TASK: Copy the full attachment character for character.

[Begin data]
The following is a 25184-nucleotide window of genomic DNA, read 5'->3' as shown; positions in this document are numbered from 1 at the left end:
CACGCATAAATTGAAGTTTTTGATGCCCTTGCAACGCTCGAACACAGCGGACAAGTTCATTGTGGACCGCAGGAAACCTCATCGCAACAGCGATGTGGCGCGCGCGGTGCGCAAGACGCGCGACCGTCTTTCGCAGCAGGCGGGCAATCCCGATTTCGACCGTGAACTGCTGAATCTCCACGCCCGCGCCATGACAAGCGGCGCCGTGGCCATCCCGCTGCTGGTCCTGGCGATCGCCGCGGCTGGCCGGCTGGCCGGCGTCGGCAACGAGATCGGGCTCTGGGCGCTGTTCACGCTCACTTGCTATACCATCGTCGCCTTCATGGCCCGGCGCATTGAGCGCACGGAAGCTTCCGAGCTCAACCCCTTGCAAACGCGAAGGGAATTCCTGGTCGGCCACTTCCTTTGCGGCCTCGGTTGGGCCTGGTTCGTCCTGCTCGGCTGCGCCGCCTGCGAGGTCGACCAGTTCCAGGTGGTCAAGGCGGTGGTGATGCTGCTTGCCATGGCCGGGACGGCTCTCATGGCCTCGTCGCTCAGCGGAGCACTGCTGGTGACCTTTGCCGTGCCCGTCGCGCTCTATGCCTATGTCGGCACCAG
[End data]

The following is a 25184-nucleotide window of genomic DNA, read 5'->3' as shown; positions in this document are numbered from 1 at the left end:
CACGCATAAATTGAAGTTTTTGATGCCCTTGCAACGCTCGAACACAGCGGACAAGTTCATTGTGGACCGCAGGAAACCTCATCGCAACAGCGATGTGGCGCGCGCGGTGCGCAAGACGCGCGACCGTCTTTCGCAGCAGGCGGGCAATCCCGATTTCGACCGTGAACTGCTGAATCTCCACGCCCGCGCCATGACAAGCGGCGCCGTGGCCATCCCGCTGCTGGTCCTGGCGATCGCCGCGGCTGGCCGGCTGGCCGGCGTCGGCAACGAGATCGGGCTCTGGGCGCTGTTCACGCTCACTTGCTATACCATCGTCGCCTTCATGGCCCGGCGCATTGAGCGCACGGAAGCTTCCGAGCTCAACCCCTTGCAAACGCGAAGGGAATTCCTGGTCGGCCACTTCCTTTGCGGCCTCGGTTGGGCCTGGTTCGTCCTGCTCGGCTGCGCCGCCTGCGAGGTCGACCAGTTCCAGGTGGTCAAGGCGGTGGTGATGCTGCTTGCCATGGCCGGGACGGCTCTCATGGCCTCGTCGCTCAGCGGAGCACTGCTGGTGACCTTTGCCGTGCCCGTCGCGCTCTATGCCTATGTCGGCACCAG